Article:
Owner wants permit for fireplace

A Newport Beach homeowner's modification permit is up for discussion at Tuesday's City Council meeting.

The name might sound familiar to fans of Italian fare.

When Antonio Cagnolo, owner of Antonello Ristorante at South Coast Village, recently built a covered patio area and an outdoor fireplace in the backyard of his Cliff Drive home, the fireplace did not comply with city zoning codes. He's applying for the permit to allow it to stay on the property.

Newport Beach Planning Director James Campbell said the entire patio structure was initially debated, but Cagnolo agreed to reconstruct it in a conforming fashion, therefore the only structure needing relief is the fireplace because it was built on the setback — the land that edges up against the property line and is not allowed to be developed.

Another issue is the height. The fireplace is 14 feet tall, which is 8 feet taller than what the interim zoning code allows. The code, which is being updated, stipulates that the fireplace can be no higher than 6 feet above natural grade.

Campbell said the height isn't what concerns the city.

"It's really the location of the fireplace," he said. "It's not allowed in the setback area."

Even if the future zoning code didn't allow the height, once OK'd, Cagnolo would be good to go.

"Once it's approved, it's approved," Campbell said.

Cagnolo must address three requirements to appeal for a modification permit, Campbell said.

The first is proving that there are practical difficulties associated with the property and that by abiding strictly to zoning code, Cagnolo will undergo physical hardship.

The second requirement is compatibility with the neighborhood. The third is that it is not detrimental to the neighborhood.

Bror Monberg of Bror Monberg Architects, which drafted the drawings of the fireplace, said the Cagnolo property has faced various hardships with his backyard due to the disadvantageous topography of his land.

"In Antonio's case, the existing hardship was that the whole corner of his yard was unusable and he wanted to develop it," the Newport Beach-based architect said.

In 1995, Cagnolo applied for modification permits so he could build a deck. He was granted those permits.

"The original intent of the modification was to allow him to use that deck portion of property as anyone else would be able to," Monberg said.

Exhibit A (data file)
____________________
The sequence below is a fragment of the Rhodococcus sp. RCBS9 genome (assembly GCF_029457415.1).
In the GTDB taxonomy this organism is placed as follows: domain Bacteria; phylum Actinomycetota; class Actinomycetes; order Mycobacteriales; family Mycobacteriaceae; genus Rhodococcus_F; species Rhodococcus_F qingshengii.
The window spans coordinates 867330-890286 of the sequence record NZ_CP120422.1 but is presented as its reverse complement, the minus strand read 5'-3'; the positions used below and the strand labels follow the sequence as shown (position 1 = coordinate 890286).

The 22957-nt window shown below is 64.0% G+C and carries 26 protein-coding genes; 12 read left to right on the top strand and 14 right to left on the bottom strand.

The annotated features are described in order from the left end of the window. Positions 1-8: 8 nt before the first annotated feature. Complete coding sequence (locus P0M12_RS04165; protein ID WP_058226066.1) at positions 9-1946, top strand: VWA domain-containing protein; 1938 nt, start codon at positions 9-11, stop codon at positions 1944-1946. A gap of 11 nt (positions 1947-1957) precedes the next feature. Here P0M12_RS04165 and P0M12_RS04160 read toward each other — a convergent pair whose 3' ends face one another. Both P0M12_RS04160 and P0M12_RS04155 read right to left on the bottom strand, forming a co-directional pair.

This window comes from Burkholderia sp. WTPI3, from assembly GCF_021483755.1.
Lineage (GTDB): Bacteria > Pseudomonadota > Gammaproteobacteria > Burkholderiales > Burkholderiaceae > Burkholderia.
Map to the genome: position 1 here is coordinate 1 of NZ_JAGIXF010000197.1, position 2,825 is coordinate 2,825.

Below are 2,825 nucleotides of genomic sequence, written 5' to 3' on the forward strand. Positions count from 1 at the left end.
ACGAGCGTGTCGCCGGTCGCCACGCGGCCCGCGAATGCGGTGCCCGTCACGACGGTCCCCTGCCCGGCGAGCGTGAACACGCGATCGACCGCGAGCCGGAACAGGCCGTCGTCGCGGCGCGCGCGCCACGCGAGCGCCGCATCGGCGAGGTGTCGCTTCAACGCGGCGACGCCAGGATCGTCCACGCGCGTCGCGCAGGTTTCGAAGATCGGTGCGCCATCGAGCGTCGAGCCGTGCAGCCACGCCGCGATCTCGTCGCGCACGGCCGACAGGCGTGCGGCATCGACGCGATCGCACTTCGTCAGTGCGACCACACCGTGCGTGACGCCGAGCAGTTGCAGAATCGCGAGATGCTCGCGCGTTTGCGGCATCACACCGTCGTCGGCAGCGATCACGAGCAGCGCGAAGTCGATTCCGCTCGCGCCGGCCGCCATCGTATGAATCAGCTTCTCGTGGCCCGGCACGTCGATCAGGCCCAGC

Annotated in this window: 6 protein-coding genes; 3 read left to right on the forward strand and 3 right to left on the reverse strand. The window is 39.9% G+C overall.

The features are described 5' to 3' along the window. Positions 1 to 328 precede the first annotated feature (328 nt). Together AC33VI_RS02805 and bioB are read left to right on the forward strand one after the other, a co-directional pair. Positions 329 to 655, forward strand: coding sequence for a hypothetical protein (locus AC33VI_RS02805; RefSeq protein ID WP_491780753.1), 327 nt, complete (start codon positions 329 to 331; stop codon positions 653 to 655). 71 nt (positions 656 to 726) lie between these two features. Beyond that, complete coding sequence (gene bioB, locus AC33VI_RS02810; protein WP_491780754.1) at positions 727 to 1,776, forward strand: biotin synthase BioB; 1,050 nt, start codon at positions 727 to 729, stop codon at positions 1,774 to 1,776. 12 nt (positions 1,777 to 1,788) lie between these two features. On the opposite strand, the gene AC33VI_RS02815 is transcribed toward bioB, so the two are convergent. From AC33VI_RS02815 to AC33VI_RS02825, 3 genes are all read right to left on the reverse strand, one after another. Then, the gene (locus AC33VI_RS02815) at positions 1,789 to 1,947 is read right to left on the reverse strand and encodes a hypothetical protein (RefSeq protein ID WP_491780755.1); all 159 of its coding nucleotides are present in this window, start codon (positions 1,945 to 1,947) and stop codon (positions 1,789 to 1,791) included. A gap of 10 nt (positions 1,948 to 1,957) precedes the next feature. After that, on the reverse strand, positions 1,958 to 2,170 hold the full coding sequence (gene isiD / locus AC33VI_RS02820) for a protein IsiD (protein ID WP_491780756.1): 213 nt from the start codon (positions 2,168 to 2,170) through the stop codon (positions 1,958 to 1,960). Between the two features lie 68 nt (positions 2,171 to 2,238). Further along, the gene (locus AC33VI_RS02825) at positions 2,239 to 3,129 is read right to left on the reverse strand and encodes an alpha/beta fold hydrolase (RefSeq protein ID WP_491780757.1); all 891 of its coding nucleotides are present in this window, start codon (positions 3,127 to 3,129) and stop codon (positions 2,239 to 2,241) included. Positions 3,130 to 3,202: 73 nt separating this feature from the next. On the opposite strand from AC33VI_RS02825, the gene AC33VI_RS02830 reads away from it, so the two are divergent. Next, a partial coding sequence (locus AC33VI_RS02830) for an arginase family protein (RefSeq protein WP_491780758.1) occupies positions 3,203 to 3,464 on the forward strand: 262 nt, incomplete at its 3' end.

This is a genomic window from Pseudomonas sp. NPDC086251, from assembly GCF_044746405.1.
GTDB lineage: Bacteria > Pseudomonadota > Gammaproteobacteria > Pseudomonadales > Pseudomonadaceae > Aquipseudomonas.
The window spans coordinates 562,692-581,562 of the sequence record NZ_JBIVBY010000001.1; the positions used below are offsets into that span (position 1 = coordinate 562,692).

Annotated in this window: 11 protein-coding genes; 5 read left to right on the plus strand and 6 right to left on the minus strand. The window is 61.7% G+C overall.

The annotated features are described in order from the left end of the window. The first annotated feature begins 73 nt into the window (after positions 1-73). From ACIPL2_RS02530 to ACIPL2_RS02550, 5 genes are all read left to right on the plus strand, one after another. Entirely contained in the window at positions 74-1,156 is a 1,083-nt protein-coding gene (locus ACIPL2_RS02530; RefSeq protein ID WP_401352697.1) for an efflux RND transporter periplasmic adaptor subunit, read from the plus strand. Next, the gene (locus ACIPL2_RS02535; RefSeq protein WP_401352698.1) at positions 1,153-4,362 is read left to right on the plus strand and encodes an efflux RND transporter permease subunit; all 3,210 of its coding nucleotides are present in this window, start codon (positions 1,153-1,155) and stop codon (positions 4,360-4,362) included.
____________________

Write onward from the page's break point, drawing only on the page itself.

Monberg contends that the current situation — the fireplace in the setback — is due to similar circumstances.Cagnolo is seeking to develop a yard, like any homeowner should able to, but many parts of his yard are unusable.

Setbacks are created by the Planning Department and exist to prevent overbuilding or intrusion with structures backing up too closely to neighboring properties.

"It provides as a buffer to people next door," Monberg said.

However, even though the fireplace does encroach on the setback, Monberg believes an exception can be made because it isn't a cumbersome structure, like a building.

Also, he contends, his neighbors would not be affected. Two of the sides back up to a park and undeveloped land, and the only property adjacent to Cagnolo's has a significantly higher property line, thus they're not on the same level.

"We're going to see if we can come to a compromise," Cagnolo said. "It's not really disturbing anybody. My neighbor is about 15 feet above me."

Monberg said scenarios like these aren't foreign in the coastal community.

"The reality is that many properties are hard to develop in Newport Beach," he said. "To give people the same shake, the same opportunity as other homeowners, you really have to seek modification permits. It's not on the fault of the homeowner."

A public hearing on Cagnolo's permit application is set for during Tuesday's open council session, scheduled to begin at 7 p.m. in the Council Chambers, 3300 Newport Blvd.

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